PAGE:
The government last week said it is ready to implement a regional agreement on paperless trade signed two years ago.
In August 2017, Cambodia signed the Framework Agreement on the Facilitation of Cross-border Paperless Trade in Asia and the Pacific.
Speaking during a meeting last week at Sunway hotel in Phnom Penh, Tekreth Kamrang, secretary of state at Ministry of Commerce, said to implement the agreement the government has started several initiatives that aimed to streamline administrative procedures.
For example, it has adopted the Automated System for Customs Data (Asycuda) and launched the 2019-2023 Cambodia Trade Integration Strategy, Ms Kamrang pointed out.
Asycuda is a computerised system designed by the United Nations Conference on Trade and Development (UNCTAD) to administer a country’s customs.
Cambodia will next establish a committee for the National Single Window and the E-commerce Law, which is now waiting for approval at the National Assembly, Ms Kamrang said.
The Framework Agreement on the Facilitation of Cross-border Paperless Trade in Asia and the Pacific was adopted in May 2016 by 25 Asia-Pacific economies members of the United Nations, following four years of intensive consultations and negotiations.
It is now open to 53 members of the United Nations Economic and Social Commission for Asia and the Pacific (UNESCAP).
“This framework agreement is helping Cambodia develop its digital economy while promoting efficiency, accountability, and transparency in trade,” Ms Kamrang said.
In a recent statement, UNESCAP said that in order to move forward on trade digitalisation across the region, there is a need to harmonise technical and legal standards that apply to electronic trade data and documents, reduce capacity gaps among countries in the region, enhance collaboration between public and private sectors, and establish a strong intergovernmental platform for coordination mechanisms among countries in the region.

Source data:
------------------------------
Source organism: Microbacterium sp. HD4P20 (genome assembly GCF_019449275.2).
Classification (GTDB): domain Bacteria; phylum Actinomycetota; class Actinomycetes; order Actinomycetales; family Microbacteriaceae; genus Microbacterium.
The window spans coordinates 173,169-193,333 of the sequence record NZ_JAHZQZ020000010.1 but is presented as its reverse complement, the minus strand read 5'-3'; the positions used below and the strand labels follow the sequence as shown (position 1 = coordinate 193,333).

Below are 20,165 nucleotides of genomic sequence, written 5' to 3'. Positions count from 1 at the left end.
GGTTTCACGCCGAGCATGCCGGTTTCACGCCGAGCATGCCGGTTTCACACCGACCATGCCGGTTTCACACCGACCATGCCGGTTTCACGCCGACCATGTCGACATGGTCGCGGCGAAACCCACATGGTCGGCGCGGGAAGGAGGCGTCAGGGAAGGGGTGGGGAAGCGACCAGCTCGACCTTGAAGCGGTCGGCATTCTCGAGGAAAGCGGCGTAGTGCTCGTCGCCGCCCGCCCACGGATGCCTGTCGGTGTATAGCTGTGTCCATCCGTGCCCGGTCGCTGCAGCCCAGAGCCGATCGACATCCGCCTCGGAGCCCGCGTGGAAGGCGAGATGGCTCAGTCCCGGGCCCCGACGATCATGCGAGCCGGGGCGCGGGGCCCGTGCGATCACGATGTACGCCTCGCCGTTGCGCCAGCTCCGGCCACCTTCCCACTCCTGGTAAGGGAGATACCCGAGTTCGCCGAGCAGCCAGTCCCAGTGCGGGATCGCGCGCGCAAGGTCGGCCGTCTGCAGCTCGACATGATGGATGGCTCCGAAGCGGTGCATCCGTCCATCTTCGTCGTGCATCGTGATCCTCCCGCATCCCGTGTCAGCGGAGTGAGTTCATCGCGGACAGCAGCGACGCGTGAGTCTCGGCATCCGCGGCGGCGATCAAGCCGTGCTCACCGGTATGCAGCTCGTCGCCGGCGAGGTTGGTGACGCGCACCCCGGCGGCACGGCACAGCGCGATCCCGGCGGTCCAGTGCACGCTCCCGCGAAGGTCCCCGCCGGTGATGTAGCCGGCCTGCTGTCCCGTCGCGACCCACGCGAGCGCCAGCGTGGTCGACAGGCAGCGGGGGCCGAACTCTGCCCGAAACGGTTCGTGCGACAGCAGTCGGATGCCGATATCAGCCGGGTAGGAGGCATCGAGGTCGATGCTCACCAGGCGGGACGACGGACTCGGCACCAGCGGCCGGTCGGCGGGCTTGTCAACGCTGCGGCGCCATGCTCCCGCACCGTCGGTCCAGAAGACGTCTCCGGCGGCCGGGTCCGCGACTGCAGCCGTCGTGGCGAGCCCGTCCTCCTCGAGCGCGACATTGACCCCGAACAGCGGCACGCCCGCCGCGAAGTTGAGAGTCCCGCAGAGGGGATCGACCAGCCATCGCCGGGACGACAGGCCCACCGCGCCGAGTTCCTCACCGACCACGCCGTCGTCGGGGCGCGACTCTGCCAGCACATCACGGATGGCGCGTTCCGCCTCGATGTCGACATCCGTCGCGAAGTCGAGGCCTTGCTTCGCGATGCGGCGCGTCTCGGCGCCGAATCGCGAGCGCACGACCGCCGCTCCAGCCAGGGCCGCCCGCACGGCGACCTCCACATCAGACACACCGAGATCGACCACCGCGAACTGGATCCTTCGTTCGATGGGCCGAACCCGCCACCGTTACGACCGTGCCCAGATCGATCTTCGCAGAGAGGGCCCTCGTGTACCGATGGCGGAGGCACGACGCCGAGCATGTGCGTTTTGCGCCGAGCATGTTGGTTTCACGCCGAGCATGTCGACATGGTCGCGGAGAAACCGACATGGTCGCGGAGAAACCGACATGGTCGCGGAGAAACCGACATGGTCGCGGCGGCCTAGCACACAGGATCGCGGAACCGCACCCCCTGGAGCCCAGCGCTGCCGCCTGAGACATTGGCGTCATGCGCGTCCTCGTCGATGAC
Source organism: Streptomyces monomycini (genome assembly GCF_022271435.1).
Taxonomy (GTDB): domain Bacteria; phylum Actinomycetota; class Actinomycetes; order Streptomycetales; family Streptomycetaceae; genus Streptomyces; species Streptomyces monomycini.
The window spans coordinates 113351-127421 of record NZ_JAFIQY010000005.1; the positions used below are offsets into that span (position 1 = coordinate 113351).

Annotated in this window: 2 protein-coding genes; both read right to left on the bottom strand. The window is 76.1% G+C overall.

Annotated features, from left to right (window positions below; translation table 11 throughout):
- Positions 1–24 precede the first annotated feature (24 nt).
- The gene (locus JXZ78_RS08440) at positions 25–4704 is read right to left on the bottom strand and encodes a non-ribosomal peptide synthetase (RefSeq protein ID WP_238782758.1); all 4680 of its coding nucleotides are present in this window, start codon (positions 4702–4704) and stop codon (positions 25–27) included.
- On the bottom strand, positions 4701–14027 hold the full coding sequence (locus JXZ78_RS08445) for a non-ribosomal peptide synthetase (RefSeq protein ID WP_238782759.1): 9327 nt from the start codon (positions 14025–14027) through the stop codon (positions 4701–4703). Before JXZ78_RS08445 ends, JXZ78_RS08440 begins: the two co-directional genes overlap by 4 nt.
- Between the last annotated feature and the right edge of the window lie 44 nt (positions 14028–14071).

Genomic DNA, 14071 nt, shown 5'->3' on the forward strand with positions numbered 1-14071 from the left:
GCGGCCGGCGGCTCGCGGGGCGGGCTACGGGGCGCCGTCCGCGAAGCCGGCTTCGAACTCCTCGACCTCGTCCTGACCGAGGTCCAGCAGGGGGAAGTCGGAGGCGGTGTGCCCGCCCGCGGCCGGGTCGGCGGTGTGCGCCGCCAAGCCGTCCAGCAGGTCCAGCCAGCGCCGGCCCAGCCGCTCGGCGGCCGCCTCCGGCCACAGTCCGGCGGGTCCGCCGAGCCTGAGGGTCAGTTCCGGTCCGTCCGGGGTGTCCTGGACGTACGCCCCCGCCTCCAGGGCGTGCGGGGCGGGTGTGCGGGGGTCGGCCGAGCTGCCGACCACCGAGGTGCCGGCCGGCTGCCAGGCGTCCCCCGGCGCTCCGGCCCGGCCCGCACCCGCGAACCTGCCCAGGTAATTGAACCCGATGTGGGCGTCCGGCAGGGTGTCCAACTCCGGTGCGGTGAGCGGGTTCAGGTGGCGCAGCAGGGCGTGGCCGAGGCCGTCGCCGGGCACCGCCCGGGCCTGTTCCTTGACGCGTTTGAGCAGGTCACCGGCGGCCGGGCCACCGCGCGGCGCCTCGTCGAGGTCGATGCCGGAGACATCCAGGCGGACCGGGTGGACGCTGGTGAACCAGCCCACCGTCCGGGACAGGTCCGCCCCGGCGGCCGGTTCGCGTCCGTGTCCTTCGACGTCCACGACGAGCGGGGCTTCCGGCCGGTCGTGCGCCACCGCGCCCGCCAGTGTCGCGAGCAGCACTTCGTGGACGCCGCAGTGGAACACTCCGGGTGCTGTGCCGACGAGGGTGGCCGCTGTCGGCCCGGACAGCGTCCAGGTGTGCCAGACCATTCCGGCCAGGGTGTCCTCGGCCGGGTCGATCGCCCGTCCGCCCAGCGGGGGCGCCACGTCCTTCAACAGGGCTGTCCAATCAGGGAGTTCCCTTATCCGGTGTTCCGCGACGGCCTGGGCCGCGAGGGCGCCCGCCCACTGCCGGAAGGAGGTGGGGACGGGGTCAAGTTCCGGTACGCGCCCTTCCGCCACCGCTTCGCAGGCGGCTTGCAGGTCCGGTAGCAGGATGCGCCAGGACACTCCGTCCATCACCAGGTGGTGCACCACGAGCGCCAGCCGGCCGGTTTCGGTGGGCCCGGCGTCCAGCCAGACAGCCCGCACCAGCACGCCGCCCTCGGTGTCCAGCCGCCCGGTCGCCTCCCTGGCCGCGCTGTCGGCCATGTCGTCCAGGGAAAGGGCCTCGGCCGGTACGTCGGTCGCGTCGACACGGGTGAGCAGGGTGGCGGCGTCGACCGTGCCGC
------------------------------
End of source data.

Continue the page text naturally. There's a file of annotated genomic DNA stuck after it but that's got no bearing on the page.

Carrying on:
It said the framework agreement is fully dedicated to the digitalisation of trade processes, aiming to enable the exchange and mutual recognition of trade-related data and documents in electronic form among national and sub-regional paperless trade systems.
“Moving from paper to electronic data and information exchange is expected to make international trade easier, more transparent, more efficient and, hence, more inclusive and less taxing on the environment,” UNESCAP said.
Through paperless trade and seamless electronic exchange of trade data and documents, countries can enhance their competitiveness in global markets and increase their participation in global value chains, it said.
According to UNESCAP, enabling cross-border paperless trade together with full digital implementation of the World Trade Organisation’s Trade Facilitation Agreement could decrease trade cost by more than 25 percent, cutting international transaction costs in Asia and the Pacific by about $0.6 trillion annually. The region’s annual exports could expand by about $250 billion.